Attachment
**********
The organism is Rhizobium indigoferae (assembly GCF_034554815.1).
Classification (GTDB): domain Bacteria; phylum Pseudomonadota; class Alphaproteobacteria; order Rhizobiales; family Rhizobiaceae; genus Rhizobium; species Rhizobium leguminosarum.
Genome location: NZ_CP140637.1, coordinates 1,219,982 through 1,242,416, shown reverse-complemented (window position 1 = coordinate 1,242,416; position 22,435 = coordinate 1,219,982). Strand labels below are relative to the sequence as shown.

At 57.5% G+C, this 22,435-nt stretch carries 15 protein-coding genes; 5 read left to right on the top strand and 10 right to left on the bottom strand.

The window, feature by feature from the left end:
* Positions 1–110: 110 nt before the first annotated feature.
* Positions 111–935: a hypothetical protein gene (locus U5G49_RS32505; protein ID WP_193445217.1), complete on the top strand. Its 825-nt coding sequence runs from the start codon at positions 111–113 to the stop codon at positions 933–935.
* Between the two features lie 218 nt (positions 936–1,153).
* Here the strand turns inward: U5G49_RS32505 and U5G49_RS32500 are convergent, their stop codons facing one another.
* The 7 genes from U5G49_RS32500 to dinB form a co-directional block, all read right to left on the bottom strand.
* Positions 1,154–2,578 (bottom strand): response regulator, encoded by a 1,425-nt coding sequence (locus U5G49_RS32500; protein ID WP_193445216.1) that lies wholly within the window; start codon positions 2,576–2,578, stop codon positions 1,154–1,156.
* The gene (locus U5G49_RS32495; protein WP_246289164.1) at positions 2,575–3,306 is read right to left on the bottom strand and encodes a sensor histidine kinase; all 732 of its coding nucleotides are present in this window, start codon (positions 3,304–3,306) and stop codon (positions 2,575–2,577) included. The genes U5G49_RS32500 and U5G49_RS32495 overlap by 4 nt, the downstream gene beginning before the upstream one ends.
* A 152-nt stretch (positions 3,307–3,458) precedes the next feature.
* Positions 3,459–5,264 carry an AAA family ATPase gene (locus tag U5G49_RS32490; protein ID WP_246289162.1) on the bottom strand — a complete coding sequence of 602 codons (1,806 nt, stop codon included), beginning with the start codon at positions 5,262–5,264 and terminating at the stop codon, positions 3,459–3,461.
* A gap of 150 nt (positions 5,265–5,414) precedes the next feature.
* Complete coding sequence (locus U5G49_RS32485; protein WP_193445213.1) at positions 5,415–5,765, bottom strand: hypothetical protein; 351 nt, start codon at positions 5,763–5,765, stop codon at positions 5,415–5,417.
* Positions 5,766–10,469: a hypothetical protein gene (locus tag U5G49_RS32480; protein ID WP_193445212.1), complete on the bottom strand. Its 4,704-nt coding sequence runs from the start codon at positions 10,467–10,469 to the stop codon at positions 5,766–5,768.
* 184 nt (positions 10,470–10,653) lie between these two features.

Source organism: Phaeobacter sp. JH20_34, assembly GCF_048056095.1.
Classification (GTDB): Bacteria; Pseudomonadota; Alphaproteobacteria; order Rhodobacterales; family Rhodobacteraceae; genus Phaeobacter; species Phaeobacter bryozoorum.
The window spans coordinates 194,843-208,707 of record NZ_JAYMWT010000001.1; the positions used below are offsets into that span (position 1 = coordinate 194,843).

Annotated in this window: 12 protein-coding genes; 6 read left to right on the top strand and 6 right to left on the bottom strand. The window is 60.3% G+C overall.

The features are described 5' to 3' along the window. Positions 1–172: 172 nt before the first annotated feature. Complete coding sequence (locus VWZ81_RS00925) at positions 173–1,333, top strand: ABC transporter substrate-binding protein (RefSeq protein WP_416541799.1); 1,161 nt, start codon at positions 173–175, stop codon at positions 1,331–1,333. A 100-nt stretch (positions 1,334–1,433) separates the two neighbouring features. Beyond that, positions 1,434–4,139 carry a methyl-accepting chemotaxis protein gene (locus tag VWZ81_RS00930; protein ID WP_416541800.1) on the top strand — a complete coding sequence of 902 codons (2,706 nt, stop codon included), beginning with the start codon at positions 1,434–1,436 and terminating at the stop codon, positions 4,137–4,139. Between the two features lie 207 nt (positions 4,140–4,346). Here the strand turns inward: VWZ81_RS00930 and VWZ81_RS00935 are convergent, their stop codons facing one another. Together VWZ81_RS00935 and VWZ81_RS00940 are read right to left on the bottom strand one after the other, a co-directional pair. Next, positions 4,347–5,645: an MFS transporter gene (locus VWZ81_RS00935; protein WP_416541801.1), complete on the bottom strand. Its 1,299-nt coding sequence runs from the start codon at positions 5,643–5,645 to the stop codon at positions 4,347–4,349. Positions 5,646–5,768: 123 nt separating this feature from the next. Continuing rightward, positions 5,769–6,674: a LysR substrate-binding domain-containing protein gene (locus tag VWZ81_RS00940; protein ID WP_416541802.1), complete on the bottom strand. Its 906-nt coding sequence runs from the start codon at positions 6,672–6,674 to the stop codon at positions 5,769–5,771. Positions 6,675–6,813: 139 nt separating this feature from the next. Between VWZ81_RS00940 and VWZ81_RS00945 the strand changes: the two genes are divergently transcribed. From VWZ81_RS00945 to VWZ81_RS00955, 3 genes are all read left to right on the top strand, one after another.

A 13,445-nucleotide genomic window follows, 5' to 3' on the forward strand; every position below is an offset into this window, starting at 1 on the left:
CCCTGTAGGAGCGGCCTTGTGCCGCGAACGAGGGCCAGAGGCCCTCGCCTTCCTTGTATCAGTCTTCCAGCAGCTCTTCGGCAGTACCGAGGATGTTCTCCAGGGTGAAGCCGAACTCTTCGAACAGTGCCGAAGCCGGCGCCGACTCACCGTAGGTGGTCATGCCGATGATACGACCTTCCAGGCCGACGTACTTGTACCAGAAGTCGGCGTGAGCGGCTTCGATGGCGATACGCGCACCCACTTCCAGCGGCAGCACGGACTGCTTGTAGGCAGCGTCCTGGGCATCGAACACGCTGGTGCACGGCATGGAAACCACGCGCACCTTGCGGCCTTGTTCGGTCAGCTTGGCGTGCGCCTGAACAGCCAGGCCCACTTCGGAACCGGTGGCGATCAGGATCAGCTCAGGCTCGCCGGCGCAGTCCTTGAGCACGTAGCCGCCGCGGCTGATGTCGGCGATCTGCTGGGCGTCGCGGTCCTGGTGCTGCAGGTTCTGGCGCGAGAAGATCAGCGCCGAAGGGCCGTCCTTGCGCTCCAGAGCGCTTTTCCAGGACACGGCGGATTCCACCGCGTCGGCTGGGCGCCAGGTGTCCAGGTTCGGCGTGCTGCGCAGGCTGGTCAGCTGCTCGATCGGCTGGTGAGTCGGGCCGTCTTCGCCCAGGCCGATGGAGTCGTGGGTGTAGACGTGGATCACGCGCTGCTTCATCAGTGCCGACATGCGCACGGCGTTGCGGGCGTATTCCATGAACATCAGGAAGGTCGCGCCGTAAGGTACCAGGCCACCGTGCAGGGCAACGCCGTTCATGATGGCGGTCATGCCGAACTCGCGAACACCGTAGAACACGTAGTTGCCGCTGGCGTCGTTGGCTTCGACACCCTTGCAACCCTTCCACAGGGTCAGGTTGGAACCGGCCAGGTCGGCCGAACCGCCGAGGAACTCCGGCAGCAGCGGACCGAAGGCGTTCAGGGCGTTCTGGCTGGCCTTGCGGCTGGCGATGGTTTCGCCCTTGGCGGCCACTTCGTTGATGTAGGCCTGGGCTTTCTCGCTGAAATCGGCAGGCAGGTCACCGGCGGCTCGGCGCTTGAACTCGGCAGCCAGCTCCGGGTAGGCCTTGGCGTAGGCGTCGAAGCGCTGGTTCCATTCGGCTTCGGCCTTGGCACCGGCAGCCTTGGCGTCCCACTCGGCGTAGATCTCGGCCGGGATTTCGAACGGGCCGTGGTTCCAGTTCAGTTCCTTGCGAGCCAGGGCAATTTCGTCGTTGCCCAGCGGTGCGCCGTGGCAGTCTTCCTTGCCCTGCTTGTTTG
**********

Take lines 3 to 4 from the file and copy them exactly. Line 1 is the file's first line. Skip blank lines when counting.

Genome location: NZ_CP140637.1, coordinates 1,219,982 through 1,242,416, shown reverse-complemented (window position 1 = coordinate 1,242,416; position 22,435 = coordinate 1,219,982). Strand labels below are relative to the sequence as shown.

At 57.5% G+C, this 22,435-nt stretch carries 15 protein-coding genes; 5 read left to right on the top strand and 10 right to left on the bottom strand.